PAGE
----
Final Fantasy VII - Retroview

The One That Started the Craze

By: Robust Stu

Review Breakdown
   Battle System 8
   Interface 7
   Music/Sound 9
   Originality 7
   Plot 8
   Localization 4
   Replay Value 7
   Visuals 8
   Difficulty Medium
   Time to Complete

35 Hours


Final Fantasy VII

   Final Fantasy VII has been credited as the game that made RPGs cool. With a multimillion dollar development and advertising budget, this was perhaps the top game, RPG or otherwise, of 1997. For me personally, this is the game that turned a casual interest in RPGs into a major pastime. With a great storyline, awesome graphics and sound, and some *FUN* minigames and side quests, this game had it all.

   You play Cloud Strife, a former member of the military group known as SOLDIER. Now that you're out of the service, you're hiring out your services as a mercenary to whoever has the cash. As the game opens, you're helping out Tifa, a childhood friend, and her vigilante group known as AVALANCHE as they bomb a nuclear reactor in the city of Midgar. Along the way you, Tifa, and several others embark on a classic quest that will have the fate of the world hanging in the balance. I'd love to tell you more about the story, but really telling much about it would give too much away, and this is a great story that would not take kindly to being spoiled.

   Battles have the patented Active Time Battle system, meaning it has the menu system of turn based games, but the action keeps moving, so if you decide to put down the controller during a battle and go get a soda, you might be dead when you come back. This game introduced Limit Breaks, which are special attacks you can use when your character has taken enough damage. For the first time in the series, the enemies and characters move during battle, which I thought was a nice touch.

Disassemble those robots
Disassemble those robots  

   While they have long since been surpassed, at the time the graphics of Final Fantasy 7 was state of the art and absolutely blew away just about anything else on any system. All the backgrounds were painstakingly detailed. Midgar has always been one of the coolest looking places in any game I have ever played, and even with today's superior hardware it still stands up as one of the most detailed locations in any game ever. Even the characters were good looking and well animated.

   The music was one of the best features of this game. There was a wide variety of really, really great tunes, and it feels like every piece was specifically tailored to the scene in which it appears. Some of my favorite tunes ever come from this game, such as the music from Junon, Midgar, and the JENOVA boss battles. The sound effects weren't too impressive, however, and sounded pretty unrealistic.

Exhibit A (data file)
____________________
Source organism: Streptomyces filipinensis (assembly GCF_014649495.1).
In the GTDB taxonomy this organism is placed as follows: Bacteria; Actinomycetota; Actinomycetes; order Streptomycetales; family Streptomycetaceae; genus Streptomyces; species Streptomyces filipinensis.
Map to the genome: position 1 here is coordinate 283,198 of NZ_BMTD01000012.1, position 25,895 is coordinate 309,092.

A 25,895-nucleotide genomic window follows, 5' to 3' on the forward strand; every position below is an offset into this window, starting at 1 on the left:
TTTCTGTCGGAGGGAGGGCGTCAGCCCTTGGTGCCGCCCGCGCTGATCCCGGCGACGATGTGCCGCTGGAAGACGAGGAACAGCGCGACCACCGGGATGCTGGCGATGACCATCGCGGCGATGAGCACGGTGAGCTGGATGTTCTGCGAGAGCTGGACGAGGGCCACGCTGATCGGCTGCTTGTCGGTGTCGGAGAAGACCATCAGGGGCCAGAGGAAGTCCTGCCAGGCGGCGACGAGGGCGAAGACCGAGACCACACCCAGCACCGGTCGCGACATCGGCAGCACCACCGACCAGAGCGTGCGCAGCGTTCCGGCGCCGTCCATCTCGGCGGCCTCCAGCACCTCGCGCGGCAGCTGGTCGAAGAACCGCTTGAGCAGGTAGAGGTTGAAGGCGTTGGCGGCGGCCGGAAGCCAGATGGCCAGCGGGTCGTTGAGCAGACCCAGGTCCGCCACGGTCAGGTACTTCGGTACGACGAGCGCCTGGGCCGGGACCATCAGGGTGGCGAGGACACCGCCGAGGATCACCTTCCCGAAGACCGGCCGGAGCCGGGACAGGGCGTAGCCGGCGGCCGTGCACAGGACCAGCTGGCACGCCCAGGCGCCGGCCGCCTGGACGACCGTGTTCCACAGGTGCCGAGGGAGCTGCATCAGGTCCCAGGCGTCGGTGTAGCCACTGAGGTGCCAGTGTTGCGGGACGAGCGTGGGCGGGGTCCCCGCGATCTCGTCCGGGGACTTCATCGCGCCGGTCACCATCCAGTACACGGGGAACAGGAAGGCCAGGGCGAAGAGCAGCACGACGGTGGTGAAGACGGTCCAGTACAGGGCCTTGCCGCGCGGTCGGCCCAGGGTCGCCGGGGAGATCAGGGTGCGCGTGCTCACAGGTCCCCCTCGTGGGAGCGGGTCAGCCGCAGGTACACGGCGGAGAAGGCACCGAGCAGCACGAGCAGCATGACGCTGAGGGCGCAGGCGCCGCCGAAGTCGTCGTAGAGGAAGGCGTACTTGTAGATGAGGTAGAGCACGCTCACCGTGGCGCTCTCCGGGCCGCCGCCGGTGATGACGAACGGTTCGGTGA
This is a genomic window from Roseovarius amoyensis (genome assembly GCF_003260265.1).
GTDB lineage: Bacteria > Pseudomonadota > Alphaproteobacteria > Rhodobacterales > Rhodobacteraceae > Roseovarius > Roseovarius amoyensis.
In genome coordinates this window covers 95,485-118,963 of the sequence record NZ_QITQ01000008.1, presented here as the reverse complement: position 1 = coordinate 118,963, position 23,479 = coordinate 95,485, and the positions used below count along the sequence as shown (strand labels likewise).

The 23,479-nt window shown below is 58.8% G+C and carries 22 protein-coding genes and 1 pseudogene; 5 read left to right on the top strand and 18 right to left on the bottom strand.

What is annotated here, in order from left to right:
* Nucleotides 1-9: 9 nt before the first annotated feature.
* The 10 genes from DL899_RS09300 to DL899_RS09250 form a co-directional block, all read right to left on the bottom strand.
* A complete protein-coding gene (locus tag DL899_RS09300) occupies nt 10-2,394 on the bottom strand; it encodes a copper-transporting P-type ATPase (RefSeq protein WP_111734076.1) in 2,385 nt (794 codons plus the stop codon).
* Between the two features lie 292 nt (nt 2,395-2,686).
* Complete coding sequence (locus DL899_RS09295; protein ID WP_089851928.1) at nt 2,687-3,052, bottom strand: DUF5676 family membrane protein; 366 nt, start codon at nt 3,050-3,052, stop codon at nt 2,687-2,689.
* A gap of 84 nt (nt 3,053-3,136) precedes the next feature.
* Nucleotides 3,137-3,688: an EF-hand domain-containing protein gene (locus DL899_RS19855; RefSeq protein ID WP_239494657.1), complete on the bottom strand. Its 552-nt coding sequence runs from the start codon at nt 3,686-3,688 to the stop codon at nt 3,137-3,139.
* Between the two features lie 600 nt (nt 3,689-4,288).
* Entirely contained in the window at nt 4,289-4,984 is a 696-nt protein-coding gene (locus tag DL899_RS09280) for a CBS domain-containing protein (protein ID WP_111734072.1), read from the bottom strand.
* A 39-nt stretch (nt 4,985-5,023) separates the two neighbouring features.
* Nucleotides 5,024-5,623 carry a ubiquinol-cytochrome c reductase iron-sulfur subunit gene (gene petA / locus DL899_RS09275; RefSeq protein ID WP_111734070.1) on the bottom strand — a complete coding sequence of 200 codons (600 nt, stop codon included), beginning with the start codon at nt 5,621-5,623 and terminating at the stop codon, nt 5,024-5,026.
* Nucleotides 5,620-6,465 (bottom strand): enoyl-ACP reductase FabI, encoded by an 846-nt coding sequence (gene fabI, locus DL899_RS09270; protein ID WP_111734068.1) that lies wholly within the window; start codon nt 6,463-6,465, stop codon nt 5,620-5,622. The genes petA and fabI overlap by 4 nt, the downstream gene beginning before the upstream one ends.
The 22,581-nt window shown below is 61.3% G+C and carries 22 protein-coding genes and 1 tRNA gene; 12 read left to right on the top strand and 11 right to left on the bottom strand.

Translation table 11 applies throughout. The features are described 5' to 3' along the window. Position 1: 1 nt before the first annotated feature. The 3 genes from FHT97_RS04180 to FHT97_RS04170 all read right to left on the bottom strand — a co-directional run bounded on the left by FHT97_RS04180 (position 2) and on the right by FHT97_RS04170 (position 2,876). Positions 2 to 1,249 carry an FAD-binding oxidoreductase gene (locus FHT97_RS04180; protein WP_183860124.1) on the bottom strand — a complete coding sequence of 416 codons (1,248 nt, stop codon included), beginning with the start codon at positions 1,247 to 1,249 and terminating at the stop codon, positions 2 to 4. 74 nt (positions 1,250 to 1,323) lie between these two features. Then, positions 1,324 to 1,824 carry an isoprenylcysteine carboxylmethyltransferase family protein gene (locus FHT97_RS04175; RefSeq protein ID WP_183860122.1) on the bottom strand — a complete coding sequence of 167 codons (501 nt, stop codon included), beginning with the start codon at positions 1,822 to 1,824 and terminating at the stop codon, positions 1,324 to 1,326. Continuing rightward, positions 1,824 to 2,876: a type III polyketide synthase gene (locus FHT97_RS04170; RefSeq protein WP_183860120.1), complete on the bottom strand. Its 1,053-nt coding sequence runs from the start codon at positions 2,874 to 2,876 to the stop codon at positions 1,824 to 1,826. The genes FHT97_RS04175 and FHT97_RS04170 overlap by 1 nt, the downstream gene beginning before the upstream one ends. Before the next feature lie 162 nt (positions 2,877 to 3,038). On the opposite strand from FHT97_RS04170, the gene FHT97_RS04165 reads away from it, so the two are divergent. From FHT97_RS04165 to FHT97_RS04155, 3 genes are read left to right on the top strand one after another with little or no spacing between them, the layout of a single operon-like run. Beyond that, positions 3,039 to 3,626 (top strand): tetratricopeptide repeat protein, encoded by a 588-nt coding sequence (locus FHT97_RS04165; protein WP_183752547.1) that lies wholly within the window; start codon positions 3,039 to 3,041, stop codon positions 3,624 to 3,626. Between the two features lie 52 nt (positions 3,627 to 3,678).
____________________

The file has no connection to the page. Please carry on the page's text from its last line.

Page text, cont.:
One good thing about having a game with such an awesome story is that it can help to cover up a subpar translation, which is exactly what happens in this game. I love this game, but the crappy translation made some parts of the story hard to understand, which was a shame because you really had to puzzle some stuff out in this game.

   This as probably the last Final Fantasy game that had a good amount of side quests rather than treasure hunts to do before the final battle, so that gives it a decent amount of replay value, because if you don't get to see and do everything the first time, you'll definitely want to take a second trip through the game to do the stuff you missed. Plus, who wouldn't want to try and take down the WEAPONs?

The Junon Cannon
The Junon Cannon  

   This game had a few original elements worth mentioning. We've already talked about the Limit Breaks, but also there is the Materia system, which is sort of like a cross between the Relic and Esper systems of Final Fantasy 6. You equip a piece of materia, each of which has its own innate spells and abilities, like relics. However, like espers, you can gain ability points on the materia towards getting new abilities and spells. The downside is that when you remove the materia, you lose the abilities and spells that the materia holds, but the upside is that the materia itself retains any abilities that have been gained while it is equipped so you can just pop it back on a character and be good to go.

Just going straight through the game start to finish with no diversions of excessive leveling up, you're probably looking at about 35 hours spent playing Final Fantasy 7. But the side quests, unlike most games, are really fun, and are actual QUESTS, not "catch 70,000 butterflies to get an item which you then have to take to the undertaker in the graveyard to get an item which can then be leveled up into your ultimate weapon." So with the side quests, including defeating the two WEAPONS, you'll likely spend closer to 60 hours.

Final Fantasy 7, like I said above, is what turned RPGs from being a largely ignored niche genre into the large part of the video game market it is today. This has been both a good and bad thing, good because we went from getting 3-4 RPGs per year to...well...a lot more than that, and bad because we got a lot of really crappy games that companies were just trying to make a quick buck off of by saying "hey look, we made an RPG!" But that aside, this game is not only interesting for historical reasons but is also a really good game well worth a play or two.

Highly Recommended.

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